In this more unstable situation, the hitherto shell-shocked remnants of the Vieux Monde started taking heart again. Meanwhile, cracks started appearing within Renaissance itself: the Immigration Bill tore them apart. The seven ministers who toyed with resignation all came from the supposedly defunct Left. (Macron, who bears grudges, has the names of the six who have kept their portfolios for now; watching them backpedal the morning after the final vote negotiations was entertaining, as all swore they never meant it.)

Even watered-down, the Immigration Bill was eventually voted for by the 88 National Rally MPs, ensuring its success. “This is an imperfect law, but it should be voted, because it finally acknowledges our concerns with protecting French citizens: it’s an ideological victory,” said Marine Le Pen, with a smile showing she definitely intended blowing the kiss of death from Goldfinger to the Macronistas across the aisle.

An Odoxa poll taken the day after the vote confirmed that the Bill — any Bill — is popular with a wide majority in France.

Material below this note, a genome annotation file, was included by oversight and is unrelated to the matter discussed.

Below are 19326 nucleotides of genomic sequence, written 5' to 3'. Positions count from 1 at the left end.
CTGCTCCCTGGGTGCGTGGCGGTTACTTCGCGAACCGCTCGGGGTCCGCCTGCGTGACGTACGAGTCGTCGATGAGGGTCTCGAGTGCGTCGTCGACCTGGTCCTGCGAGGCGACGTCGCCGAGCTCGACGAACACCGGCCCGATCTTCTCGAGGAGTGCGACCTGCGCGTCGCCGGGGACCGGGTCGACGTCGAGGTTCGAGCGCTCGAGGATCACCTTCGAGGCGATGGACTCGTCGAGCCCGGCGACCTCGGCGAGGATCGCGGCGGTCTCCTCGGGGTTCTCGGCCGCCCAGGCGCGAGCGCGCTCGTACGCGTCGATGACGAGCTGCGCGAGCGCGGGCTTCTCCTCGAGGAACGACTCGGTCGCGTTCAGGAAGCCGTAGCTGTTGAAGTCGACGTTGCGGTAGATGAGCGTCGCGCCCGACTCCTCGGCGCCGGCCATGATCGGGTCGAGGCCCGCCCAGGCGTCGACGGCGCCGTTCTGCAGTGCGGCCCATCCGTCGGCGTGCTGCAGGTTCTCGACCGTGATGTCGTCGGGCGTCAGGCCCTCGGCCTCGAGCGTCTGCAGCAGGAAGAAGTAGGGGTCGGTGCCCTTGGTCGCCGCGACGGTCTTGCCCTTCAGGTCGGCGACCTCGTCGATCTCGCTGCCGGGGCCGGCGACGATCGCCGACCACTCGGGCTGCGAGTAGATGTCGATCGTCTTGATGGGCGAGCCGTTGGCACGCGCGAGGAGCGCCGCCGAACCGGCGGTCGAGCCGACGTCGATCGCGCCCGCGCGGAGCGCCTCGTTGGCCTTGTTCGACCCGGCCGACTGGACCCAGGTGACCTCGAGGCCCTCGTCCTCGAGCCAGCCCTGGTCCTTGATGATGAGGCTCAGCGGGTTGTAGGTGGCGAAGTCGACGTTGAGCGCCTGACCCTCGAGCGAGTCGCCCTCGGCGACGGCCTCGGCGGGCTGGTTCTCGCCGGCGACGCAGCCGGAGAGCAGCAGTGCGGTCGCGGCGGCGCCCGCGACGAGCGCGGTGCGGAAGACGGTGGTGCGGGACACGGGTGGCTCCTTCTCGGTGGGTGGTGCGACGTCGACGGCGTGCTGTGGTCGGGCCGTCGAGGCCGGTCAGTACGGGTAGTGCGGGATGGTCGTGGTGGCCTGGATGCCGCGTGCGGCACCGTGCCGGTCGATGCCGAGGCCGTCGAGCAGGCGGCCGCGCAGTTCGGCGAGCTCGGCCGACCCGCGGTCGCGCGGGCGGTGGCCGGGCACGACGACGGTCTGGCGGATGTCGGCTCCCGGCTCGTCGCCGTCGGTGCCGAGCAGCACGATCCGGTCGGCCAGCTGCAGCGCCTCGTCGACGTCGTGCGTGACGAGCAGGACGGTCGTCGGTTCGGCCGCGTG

72 per cent agree with its major points, including one reducing the length of foreigners’ work permits for hard-to-fill jobs (which initially was supposed to ease access to an immigrant workforce in a number of areas like catering, construction, sanitation, basic healthcare). 68 per cent say they are personally satisfied with the vote. 55 per cent consider the Bill is a victory for Marine Le Pen, against 25 per cent who think it is a win for Emmanuel Macron.

Le Président had not yet performed his televised dance of the seven veils at the time the Odoxa poll was taken. As an example of snatching victory from the jaws of disaster, it was superbly shameless: the Bill, he said, was actually “a defeat for Marine Le Pen”.

The moderation of its measures would “shield the French” from the National Rally excesses. Furthermore, he disagreed with some provisions of it, and would take them up to the Constitutional Council and the Council of State to request they be stricken  down.

“He was not so much trying to reach the public”, the political scientist Arnaud Benedetti said, “as to getting his troops, and his usual media supporters, to regroup”.

By Thursday, Macron had made significant inroads among political Twitter/X, which was initially negative. Some big account holders even recanted publicly. Whether it works with the French in the real world remains to be seen.